Here’s the rest of the conversation.
Her: “You’ll still have 30 minutes of layover, so you’ll be fine.”
Me: “But what if the plane is later?”
Her: “It won’t be. We’re just waiting on a late plane to arrive. It’s not a weather problem or anything.”
Me (having learned from my last experience): “Let’s just say what if’ I miss my connection? Is there another flight tonight from Dallas? If not, when is the next flight to Wichita?”
Her: “No, there aren’t any more flights. You’ll arrive in Dallas at 9:10 and that 9:40 flight is the last one. Let’s see… There’s an 8:00 a.m. tomorrow morning.”
Me: “How full is that flight? Is it completely full?”
Her: “No, it’s not very full at all, actually. You’d have no problem.”
Satisfied that I had asked all of the important questions, I went through security, ate some food, and sat down by the gate. And waited… and waited… and waited…
The flight ended up being (surprise!) later than expected. It was supposed to leave at 2:50, but ended up leaving at 3:45. If you do the math, you’ll see that my 70 minute layover had now been decreased to 15 minutes.
Anyway, the first part of my trip ended in tragedy when we finally landed – at 9:30. By the time the plane unloaded and I got off it was 9:35, and when I looked at the departures board I saw that my flight was literally 50 gates away. I grasped my two carry-ons, happy that I hadn’t check them. If I had, where would they be now? I ran outside of security to the American ticket counter and explained that I had just arrived too late for my connection and I needed to get to Wichita to attend a funeral. I asked the agent to put me on the morning flight, but she said “The 8 o’clock has been cancelled. I can get you on the 10:30 that will put you in Wichita at noon…”
I explained (once again) that I was going to attend a funeral that began at 1:00. Getting to town at noon wouldn’t work, so I needed another option. She typed for a bit and told me there weren’t any flights on any airlines, so I was out of luck. She then tried to just say “sorry” and shoo me away. “How about another city?” I asked. “I could go to Kansas City or Oklahoma City…” (sound familiar?)
“We have a flight for Kansas City that was supposed to be leaving right now, but it’s late. You can make it if you hurry,” she said as she printed a boarding pass. I grabbed it, hurried back through security, and called my dad and brother so they could get a rental car to drive from KC to Wichita. I made it to the gate just as boarding started, got in line, and got on the plane. I took my seat, settled back, and prepared for a landing at midnight followed by a three hour drive.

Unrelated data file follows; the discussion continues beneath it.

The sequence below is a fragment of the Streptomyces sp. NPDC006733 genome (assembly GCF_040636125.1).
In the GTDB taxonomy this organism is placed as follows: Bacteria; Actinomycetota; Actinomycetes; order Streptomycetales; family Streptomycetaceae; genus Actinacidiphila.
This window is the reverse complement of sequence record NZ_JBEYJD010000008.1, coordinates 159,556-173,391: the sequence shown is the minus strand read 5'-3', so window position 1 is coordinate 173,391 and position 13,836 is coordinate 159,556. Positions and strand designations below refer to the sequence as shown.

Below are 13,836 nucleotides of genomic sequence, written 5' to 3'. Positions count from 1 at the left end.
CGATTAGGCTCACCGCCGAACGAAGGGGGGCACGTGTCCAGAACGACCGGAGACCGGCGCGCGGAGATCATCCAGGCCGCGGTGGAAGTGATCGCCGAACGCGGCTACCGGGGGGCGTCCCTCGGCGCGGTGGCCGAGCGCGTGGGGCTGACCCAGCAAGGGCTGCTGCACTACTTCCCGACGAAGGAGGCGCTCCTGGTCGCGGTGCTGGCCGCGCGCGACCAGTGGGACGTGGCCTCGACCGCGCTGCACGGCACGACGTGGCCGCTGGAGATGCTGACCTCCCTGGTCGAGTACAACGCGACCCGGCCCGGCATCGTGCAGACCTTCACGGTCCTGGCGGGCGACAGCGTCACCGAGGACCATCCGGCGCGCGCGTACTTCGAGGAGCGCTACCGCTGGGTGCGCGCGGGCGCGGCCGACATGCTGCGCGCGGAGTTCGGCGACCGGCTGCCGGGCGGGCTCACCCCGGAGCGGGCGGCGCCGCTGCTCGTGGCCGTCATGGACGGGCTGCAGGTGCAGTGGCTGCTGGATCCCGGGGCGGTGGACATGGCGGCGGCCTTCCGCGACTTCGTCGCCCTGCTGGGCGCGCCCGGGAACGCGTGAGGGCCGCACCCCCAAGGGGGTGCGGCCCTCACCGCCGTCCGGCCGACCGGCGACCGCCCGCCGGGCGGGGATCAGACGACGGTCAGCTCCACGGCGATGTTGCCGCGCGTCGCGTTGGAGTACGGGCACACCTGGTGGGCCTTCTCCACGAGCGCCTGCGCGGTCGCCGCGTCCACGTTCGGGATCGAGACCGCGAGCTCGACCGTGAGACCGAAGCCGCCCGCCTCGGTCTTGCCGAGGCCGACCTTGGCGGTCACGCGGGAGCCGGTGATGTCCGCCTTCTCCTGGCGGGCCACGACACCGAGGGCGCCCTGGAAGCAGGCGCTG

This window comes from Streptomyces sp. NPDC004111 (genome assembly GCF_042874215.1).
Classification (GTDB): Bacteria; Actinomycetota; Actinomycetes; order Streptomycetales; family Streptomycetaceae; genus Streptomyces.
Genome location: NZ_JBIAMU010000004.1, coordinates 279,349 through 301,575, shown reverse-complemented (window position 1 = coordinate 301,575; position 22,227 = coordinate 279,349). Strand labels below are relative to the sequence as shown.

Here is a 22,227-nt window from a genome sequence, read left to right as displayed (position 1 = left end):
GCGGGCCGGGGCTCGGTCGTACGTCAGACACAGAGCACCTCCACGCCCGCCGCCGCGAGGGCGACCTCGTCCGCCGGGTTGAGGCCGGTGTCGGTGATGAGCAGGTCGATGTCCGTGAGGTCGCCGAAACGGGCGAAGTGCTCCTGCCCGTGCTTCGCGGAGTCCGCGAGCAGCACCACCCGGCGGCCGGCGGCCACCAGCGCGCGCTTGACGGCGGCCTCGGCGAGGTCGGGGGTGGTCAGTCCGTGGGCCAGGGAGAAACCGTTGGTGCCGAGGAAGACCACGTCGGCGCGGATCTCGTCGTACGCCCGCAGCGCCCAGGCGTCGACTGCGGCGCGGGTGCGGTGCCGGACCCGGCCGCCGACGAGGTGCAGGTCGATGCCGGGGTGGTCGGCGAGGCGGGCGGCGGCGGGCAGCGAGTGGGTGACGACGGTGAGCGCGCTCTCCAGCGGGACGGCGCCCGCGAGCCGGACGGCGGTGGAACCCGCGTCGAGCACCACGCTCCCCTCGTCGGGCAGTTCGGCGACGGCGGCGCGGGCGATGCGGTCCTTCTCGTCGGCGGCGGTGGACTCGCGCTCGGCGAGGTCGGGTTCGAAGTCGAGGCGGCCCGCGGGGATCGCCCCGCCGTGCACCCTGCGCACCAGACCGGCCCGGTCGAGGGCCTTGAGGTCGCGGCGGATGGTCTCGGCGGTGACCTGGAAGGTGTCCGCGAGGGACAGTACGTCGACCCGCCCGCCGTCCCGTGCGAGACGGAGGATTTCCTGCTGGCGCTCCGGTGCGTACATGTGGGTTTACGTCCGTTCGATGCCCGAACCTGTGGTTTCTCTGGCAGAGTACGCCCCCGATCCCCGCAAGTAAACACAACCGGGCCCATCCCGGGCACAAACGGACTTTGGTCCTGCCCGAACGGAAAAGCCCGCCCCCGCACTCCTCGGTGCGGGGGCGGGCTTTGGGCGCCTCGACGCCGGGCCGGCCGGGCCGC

We pulled away from the gate and drove a minute or two, then sat.
“Folks, this is the captain speaking. We seem to be having a problem with our left engine. I’ve got a mechanic coming to look at it, but I don’t think we’ll be able to fly with it. I’ll keep you updated.”
About 20 minutes passed before he said “Well, folks, I was right. We’re not going to be able to fly this plane. And unfortunately, our ground crew has gone home for the night, so I’ll have to find somebody to pull us back to the gate. Once we’re back at gate D17, you’ll all need to go down to D40 to get on a new plane.”
So after another interminable wait, we finally got back to the gate and walked. And walked some more. Going 23 gates in an aiport can be quite a journey, and I was amused to see the large group around me walking in a line through a mostly-closed airport. We looked like a sad parade on a rainy day.
When we got to the new gate, there were no airline employees around to tell us what was going on. We all just sort of sat there, looking around impatiently. And that’s when I noticed him: R. Lee Ermey!
Ermey is best known for his first real movie role – as the drill instructor in “Full Metal Jacket.” But he’s been in tons of movies, including “Willard,” “The Texas Chainsaw Massacre” (the remake), “Toy Story” parts 1 and 2 as the voice of the army man, etc.
I talked to him briefly and he was very friendly. I said “I thought I recognized you,” to which he replied “Everyone always does. I can’t rob any banks.”
We finally got on a plane that worked and flew (uneventfully) to Kansas City. We arrived there at 1 a.m. (11 p.m. Portland time), which means I landed over 11 hours after I began my journey in Portland. I got the rental car, chugged some Mountain Dew, and set off on a lonely drive through dark, cold Kansas.
I got to my brother’s place at 5 a.m. and slept for 6 hours before getting up for Grandpa’s funeral. When I got up, I looked outside and saw about 6 inches of snow. If I had taken the flight to Wichita that arrived at noon, we probably couldn’t have landed and I would have been screwed!
Two trips from hell, both caused by the same airline, and both within a couple of months. How nice.